"We've gone through an extensive review of the alternatives," Ficalora said in an interview. In the end, Long-Island based New York Community Bancorp decided "the best position for the bank to build shareholders' value is to continue with our proven business model."
The decision to preserve the bank's local identity and presence - something Ficalora said many banks have lost in recent years - may come as a relief to the many borough cultural and non-profit institutions that receive millions of dollars in funding from New York Community Bancorp and its foundations.
The bank is the largest single contributor to the Queensboro Public Library system, Ficalora said, and among the major donors to the YMCA as well as Queens College.
Several months ago, Ficalora said, the savings bank initiated a soul-searching review of how to best increase value for shareholders in the holding corporation that has been traded publicly since 1993.
The savings bank brought in a host of outside consultants to go over the books, Ficalora said, and while selling the bank was a possibility, there were a lot more options on the table, including actually acquiring more banks and aligning with others.
But the review gave rise to the speculation that the bank, which SNL Financial has ranked the top performing large thrift in the United States for the last eight years, was only looking to sell, Ficalora said.
Published reports indicated Philadelphia-based Sovereign Bancorp, along with Independence Community Bank and Citigroup Inc. had expressed interest in buying the bank. Reuters reported that the banks would only have done so at a price lower than New York Community would be willing to accept.
"While we were going through that process, we were not able to directly address a lot of the comments made by people," he said. But with decision made, New York Community Bancorp has charted a prudent course of action, Ficalora said, selling off securities, paying down debt and strengthening its local brand identities, which include Queens County Savings Bank, Richmond County Savings Bank, CFS Bank, Roslyn Savings Bank, Roosevelt Savings Bank, First Savings Bank of New Jersey and Ironbound Bank.
"We have taken a more stable course rather than a higher earnings course," Ficalora said.
The company sold off $5 billion in securities at the beginning of the month, which led the bank to lower earnings expectations for the second quarter from as much as 51 cents a share to 15 or 16 cents per share, according to company figures.
Ficalora said the sale will strengthen the company's capital position and insulate it from interest rate fluctuations.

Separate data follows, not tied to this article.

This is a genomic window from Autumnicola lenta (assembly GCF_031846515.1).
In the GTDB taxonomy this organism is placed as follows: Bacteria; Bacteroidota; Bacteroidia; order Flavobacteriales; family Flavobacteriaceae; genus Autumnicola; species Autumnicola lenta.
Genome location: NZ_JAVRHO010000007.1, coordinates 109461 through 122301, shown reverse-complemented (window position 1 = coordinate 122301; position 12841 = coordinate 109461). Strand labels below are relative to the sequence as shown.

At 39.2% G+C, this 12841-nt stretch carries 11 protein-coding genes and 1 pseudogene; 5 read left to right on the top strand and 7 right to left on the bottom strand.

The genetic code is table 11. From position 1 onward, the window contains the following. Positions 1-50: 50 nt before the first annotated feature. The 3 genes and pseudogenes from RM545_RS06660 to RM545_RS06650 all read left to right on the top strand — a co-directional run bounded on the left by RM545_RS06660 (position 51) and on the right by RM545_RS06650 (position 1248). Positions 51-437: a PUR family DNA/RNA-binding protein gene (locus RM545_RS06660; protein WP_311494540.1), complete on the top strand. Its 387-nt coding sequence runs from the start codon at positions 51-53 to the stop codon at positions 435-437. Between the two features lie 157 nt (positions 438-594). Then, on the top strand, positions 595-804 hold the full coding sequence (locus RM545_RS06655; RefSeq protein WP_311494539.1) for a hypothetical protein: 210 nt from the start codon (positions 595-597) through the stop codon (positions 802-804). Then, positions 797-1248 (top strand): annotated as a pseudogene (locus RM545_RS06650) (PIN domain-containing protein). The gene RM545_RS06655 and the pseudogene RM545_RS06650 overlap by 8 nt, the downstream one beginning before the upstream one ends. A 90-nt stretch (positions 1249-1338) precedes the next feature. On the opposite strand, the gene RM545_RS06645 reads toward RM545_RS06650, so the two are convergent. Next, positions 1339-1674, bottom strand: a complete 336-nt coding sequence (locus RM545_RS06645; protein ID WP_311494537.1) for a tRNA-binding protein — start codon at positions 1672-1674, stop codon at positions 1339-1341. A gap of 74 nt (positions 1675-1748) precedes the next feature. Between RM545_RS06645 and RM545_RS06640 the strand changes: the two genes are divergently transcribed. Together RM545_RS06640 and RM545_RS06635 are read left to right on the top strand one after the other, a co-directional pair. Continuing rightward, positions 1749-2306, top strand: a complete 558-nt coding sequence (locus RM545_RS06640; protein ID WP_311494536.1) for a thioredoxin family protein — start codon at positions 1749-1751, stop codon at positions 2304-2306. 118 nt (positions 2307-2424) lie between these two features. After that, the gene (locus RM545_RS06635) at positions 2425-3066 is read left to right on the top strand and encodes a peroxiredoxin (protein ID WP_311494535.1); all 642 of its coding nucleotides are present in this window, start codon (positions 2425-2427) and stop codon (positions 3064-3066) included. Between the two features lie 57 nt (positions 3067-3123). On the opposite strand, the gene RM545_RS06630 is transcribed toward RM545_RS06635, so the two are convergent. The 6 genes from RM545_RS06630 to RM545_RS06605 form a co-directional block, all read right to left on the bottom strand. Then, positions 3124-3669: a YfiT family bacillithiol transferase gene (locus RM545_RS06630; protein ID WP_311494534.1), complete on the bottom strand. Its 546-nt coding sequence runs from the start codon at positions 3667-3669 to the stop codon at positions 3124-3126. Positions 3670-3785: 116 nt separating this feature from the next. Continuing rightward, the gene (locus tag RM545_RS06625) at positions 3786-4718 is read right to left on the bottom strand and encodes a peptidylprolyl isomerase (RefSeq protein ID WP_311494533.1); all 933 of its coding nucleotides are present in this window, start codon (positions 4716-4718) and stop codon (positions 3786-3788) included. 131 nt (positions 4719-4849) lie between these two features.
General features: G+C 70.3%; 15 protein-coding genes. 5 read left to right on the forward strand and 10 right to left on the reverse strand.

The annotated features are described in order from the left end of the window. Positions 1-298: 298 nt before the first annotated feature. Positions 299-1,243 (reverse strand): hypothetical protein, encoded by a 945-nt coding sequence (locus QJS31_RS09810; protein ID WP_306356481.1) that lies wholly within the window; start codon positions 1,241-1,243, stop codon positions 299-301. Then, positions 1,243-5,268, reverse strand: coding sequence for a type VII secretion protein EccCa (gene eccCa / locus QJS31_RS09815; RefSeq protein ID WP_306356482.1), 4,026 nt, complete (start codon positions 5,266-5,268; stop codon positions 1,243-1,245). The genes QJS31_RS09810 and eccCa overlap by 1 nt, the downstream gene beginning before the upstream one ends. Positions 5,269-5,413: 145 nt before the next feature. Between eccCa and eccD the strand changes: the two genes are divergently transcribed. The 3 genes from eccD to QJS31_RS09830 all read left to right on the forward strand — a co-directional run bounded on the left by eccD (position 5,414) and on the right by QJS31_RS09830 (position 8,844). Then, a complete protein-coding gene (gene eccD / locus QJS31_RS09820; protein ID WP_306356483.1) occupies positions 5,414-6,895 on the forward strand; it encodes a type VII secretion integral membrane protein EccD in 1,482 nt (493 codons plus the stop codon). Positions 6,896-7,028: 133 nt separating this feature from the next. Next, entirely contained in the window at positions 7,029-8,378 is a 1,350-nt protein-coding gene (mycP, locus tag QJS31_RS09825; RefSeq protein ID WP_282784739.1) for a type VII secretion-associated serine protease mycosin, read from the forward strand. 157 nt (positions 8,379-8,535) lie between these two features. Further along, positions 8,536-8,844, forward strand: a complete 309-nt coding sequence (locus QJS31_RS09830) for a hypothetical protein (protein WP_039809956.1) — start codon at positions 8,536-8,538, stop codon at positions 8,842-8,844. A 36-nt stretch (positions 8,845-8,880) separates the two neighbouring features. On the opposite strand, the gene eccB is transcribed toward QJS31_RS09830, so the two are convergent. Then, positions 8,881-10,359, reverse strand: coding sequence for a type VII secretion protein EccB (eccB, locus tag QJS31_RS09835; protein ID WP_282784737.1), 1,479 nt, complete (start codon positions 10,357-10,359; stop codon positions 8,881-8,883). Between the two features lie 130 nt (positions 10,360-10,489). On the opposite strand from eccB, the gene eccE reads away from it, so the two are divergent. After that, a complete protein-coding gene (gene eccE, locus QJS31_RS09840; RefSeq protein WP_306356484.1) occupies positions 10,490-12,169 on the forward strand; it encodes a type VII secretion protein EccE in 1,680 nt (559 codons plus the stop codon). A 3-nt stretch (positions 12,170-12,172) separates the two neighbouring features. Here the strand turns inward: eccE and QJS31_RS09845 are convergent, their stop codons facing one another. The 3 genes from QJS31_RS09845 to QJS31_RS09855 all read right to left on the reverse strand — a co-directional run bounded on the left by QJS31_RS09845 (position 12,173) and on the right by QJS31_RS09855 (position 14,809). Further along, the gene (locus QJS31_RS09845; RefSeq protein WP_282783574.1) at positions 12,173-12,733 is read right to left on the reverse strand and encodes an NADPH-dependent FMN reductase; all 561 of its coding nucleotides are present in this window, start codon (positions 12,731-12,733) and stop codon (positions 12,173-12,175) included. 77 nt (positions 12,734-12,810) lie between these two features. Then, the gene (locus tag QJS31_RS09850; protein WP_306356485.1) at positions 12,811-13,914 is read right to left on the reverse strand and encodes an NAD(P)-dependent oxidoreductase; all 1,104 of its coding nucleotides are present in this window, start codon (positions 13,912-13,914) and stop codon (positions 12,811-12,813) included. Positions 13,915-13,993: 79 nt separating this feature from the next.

The stock was trading at $18.54 at the close on the New York Stock Exchange Tuesday, down from a 52-week high of $35.57 on March 1,
Over the last decade, the bank which got its start in northwestern Queens, has become one of the largest savings banks in the country. With 141 branch locations through its local entities in New York and New Jersey, the $26.5 billion company is also a major contributor to community projects.
Over the past five years, New York Community Bancorp has channeled more than $1 million into non-profits, schools, colleges, medical programs, arts alliances, youth sports teams and cultural institutions, said Ilene Angalora, senior vice president and director of investor relations at the bank.
The number does not included the significant contributions made by the banks two principal foundations, the Richmond County Savings Bank Foundation and the Roslyn Savings Bank Foundation.
"The bank has traditionally played a key role in the Queens community," Angarola said. "The list goes on and on."
More importantly, she said, the bank donates not only money but time.
Bank officers and employees routinely organize and participate in blood drives, walk-a-thons and fund-raisers.
Several of the officers are also involved in some high-profile borough cultural institutions. Ficalora, for example, is the chairman of the Queensboro Public Library Foundation. And Robert Wann, a senior executive vice president, recently became a trustee at Queens College, where he has established to scholarships in memory of his mother, Angarola said.
"The name of the bank is New York Community Bank," Angarola said stressing the word community. "There's a reason for that."
Reach reporter James DeWeese by e-mail at news@times
©2004 Community News Group
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